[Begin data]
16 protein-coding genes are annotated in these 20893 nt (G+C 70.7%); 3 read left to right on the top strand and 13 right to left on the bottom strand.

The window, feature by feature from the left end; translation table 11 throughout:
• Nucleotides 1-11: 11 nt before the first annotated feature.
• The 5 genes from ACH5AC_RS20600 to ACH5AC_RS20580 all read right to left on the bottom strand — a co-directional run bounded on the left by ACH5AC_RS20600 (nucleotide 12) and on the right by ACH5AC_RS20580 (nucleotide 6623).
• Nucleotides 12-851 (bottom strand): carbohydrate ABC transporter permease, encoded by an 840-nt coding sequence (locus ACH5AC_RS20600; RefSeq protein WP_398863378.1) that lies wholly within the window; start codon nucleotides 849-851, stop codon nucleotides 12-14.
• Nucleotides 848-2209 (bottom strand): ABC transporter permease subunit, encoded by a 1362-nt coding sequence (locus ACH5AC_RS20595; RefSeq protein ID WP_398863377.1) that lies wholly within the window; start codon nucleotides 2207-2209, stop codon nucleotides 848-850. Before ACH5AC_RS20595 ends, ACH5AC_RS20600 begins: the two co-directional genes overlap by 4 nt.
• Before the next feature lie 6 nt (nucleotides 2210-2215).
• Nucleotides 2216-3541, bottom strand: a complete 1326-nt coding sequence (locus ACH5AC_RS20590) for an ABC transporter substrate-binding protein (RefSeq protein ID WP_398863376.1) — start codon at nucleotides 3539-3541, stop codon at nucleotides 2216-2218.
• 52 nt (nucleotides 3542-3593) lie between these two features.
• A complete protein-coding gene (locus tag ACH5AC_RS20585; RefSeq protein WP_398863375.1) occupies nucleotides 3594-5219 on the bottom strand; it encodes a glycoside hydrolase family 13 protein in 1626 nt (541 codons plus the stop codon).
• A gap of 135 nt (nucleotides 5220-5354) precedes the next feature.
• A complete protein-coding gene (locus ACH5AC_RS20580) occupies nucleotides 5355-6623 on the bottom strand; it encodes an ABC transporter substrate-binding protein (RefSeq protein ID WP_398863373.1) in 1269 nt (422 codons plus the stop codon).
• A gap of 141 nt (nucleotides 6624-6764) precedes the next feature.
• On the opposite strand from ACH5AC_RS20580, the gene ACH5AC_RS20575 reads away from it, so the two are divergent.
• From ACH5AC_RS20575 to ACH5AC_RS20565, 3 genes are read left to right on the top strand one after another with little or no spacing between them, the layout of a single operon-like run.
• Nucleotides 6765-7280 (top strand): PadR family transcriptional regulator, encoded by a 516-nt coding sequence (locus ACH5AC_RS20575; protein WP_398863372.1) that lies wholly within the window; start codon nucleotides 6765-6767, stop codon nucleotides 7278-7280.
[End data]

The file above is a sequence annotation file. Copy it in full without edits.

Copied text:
16 protein-coding genes are annotated in these 20893 nt (G+C 70.7%); 3 read left to right on the top strand and 13 right to left on the bottom strand.

The window, feature by feature from the left end; translation table 11 throughout:
• Nucleotides 1-11: 11 nt before the first annotated feature.
• The 5 genes from ACH5AC_RS20600 to ACH5AC_RS20580 all read right to left on the bottom strand — a co-directional run bounded on the left by ACH5AC_RS20600 (nucleotide 12) and on the right by ACH5AC_RS20580 (nucleotide 6623).
• Nucleotides 12-851 (bottom strand): carbohydrate ABC transporter permease, encoded by an 840-nt coding sequence (locus ACH5AC_RS20600; RefSeq protein WP_398863378.1) that lies wholly within the window; start codon nucleotides 849-851, stop codon nucleotides 12-14.
• Nucleotides 848-2209 (bottom strand): ABC transporter permease subunit, encoded by a 1362-nt coding sequence (locus ACH5AC_RS20595; RefSeq protein ID WP_398863377.1) that lies wholly within the window; start codon nucleotides 2207-2209, stop codon nucleotides 848-850. Before ACH5AC_RS20595 ends, ACH5AC_RS20600 begins: the two co-directional genes overlap by 4 nt.
• Before the next feature lie 6 nt (nucleotides 2210-2215).
• Nucleotides 2216-3541, bottom strand: a complete 1326-nt coding sequence (locus ACH5AC_RS20590) for an ABC transporter substrate-binding protein (RefSeq protein ID WP_398863376.1) — start codon at nucleotides 3539-3541, stop codon at nucleotides 2216-2218.
• 52 nt (nucleotides 3542-3593) lie between these two features.
• A complete protein-coding gene (locus tag ACH5AC_RS20585; RefSeq protein WP_398863375.1) occupies nucleotides 3594-5219 on the bottom strand; it encodes a glycoside hydrolase family 13 protein in 1626 nt (541 codons plus the stop codon).
• A gap of 135 nt (nucleotides 5220-5354) precedes the next feature.
• A complete protein-coding gene (locus ACH5AC_RS20580) occupies nucleotides 5355-6623 on the bottom strand; it encodes an ABC transporter substrate-binding protein (RefSeq protein ID WP_398863373.1) in 1269 nt (422 codons plus the stop codon).
• A gap of 141 nt (nucleotides 6624-6764) precedes the next feature.
• On the opposite strand from ACH5AC_RS20580, the gene ACH5AC_RS20575 reads away from it, so the two are divergent.
• From ACH5AC_RS20575 to ACH5AC_RS20565, 3 genes are read left to right on the top strand one after another with little or no spacing between them, the layout of a single operon-like run.
• Nucleotides 6765-7280 (top strand): PadR family transcriptional regulator, encoded by a 516-nt coding sequence (locus ACH5AC_RS20575; protein WP_398863372.1) that lies wholly within the window; start codon nucleotides 6765-6767, stop codon nucleotides 7278-7280.